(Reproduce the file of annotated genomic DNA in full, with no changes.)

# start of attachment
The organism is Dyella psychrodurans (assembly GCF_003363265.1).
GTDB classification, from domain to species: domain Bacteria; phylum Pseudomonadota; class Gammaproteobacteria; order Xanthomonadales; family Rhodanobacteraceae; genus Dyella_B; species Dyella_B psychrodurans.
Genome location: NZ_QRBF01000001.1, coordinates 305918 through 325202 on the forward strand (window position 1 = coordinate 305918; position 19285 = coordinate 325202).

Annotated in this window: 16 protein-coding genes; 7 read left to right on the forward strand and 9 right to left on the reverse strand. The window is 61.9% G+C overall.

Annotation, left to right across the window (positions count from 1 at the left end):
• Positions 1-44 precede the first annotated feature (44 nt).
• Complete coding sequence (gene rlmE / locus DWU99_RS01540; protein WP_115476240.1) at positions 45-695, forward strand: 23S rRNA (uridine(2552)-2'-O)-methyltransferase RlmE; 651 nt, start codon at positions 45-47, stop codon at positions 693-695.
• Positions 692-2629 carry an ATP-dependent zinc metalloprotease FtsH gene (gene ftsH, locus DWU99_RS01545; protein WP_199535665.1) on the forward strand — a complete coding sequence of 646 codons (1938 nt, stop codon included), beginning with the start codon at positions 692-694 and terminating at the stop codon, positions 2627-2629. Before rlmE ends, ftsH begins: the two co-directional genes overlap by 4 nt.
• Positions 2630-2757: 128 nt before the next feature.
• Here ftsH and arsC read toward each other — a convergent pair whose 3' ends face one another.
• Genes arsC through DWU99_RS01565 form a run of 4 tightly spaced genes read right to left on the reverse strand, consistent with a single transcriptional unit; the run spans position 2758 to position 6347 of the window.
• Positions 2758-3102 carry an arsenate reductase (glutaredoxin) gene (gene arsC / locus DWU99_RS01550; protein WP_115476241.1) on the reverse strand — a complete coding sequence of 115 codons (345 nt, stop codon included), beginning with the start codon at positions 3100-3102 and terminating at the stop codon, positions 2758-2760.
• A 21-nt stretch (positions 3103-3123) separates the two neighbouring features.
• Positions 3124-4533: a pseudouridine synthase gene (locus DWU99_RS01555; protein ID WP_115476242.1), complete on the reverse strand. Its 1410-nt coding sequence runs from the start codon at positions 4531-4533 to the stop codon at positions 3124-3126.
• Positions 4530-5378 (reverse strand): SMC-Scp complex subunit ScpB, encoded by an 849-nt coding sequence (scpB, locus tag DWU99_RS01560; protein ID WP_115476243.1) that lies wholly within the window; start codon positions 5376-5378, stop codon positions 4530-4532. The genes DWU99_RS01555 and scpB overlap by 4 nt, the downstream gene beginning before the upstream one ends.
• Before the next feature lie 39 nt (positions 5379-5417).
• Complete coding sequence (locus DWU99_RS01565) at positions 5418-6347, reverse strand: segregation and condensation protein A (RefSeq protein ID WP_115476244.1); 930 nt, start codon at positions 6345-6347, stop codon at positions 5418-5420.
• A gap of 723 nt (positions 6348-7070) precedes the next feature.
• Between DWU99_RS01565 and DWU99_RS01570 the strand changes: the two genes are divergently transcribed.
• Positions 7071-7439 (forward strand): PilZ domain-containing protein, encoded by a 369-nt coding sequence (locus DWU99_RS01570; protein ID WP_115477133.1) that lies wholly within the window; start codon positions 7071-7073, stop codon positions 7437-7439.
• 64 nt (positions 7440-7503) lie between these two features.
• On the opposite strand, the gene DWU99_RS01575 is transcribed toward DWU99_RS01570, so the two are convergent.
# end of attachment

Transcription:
The organism is Dyella psychrodurans (assembly GCF_003363265.1).
GTDB classification, from domain to species: domain Bacteria; phylum Pseudomonadota; class Gammaproteobacteria; order Xanthomonadales; family Rhodanobacteraceae; genus Dyella_B; species Dyella_B psychrodurans.
Genome location: NZ_QRBF01000001.1, coordinates 305918 through 325202 on the forward strand (window position 1 = coordinate 305918; position 19285 = coordinate 325202).

Annotated in this window: 16 protein-coding genes; 7 read left to right on the forward strand and 9 right to left on the reverse strand. The window is 61.9% G+C overall.

Annotation, left to right across the window (positions count from 1 at the left end):
• Positions 1-44 precede the first annotated feature (44 nt).
• Complete coding sequence (gene rlmE / locus DWU99_RS01540; protein WP_115476240.1) at positions 45-695, forward strand: 23S rRNA (uridine(2552)-2'-O)-methyltransferase RlmE; 651 nt, start codon at positions 45-47, stop codon at positions 693-695.
• Positions 692-2629 carry an ATP-dependent zinc metalloprotease FtsH gene (gene ftsH, locus DWU99_RS01545; protein WP_199535665.1) on the forward strand — a complete coding sequence of 646 codons (1938 nt, stop codon included), beginning with the start codon at positions 692-694 and terminating at the stop codon, positions 2627-2629. Before rlmE ends, ftsH begins: the two co-directional genes overlap by 4 nt.
• Positions 2630-2757: 128 nt before the next feature.
• Here ftsH and arsC read toward each other — a convergent pair whose 3' ends face one another.
• Genes arsC through DWU99_RS01565 form a run of 4 tightly spaced genes read right to left on the reverse strand, consistent with a single transcriptional unit; the run spans position 2758 to position 6347 of the window.
• Positions 2758-3102 carry an arsenate reductase (glutaredoxin) gene (gene arsC / locus DWU99_RS01550; protein WP_115476241.1) on the reverse strand — a complete coding sequence of 115 codons (345 nt, stop codon included), beginning with the start codon at positions 3100-3102 and terminating at the stop codon, positions 2758-2760.
• A 21-nt stretch (positions 3103-3123) separates the two neighbouring features.
• Positions 3124-4533: a pseudouridine synthase gene (locus DWU99_RS01555; protein ID WP_115476242.1), complete on the reverse strand. Its 1410-nt coding sequence runs from the start codon at positions 4531-4533 to the stop codon at positions 3124-3126.
• Positions 4530-5378 (reverse strand): SMC-Scp complex subunit ScpB, encoded by an 849-nt coding sequence (scpB, locus tag DWU99_RS01560; protein ID WP_115476243.1) that lies wholly within the window; start codon positions 5376-5378, stop codon positions 4530-4532. The genes DWU99_RS01555 and scpB overlap by 4 nt, the downstream gene beginning before the upstream one ends.
• Before the next feature lie 39 nt (positions 5379-5417).
• Complete coding sequence (locus DWU99_RS01565) at positions 5418-6347, reverse strand: segregation and condensation protein A (RefSeq protein ID WP_115476244.1); 930 nt, start codon at positions 6345-6347, stop codon at positions 5418-5420.
• A gap of 723 nt (positions 6348-7070) precedes the next feature.
• Between DWU99_RS01565 and DWU99_RS01570 the strand changes: the two genes are divergently transcribed.
• Positions 7071-7439 (forward strand): PilZ domain-containing protein, encoded by a 369-nt coding sequence (locus DWU99_RS01570; protein ID WP_115477133.1) that lies wholly within the window; start codon positions 7071-7073, stop codon positions 7437-7439.
• 64 nt (positions 7440-7503) lie between these two features.
• On the opposite strand, the gene DWU99_RS01575 is transcribed toward DWU99_RS01570, so the two are convergent.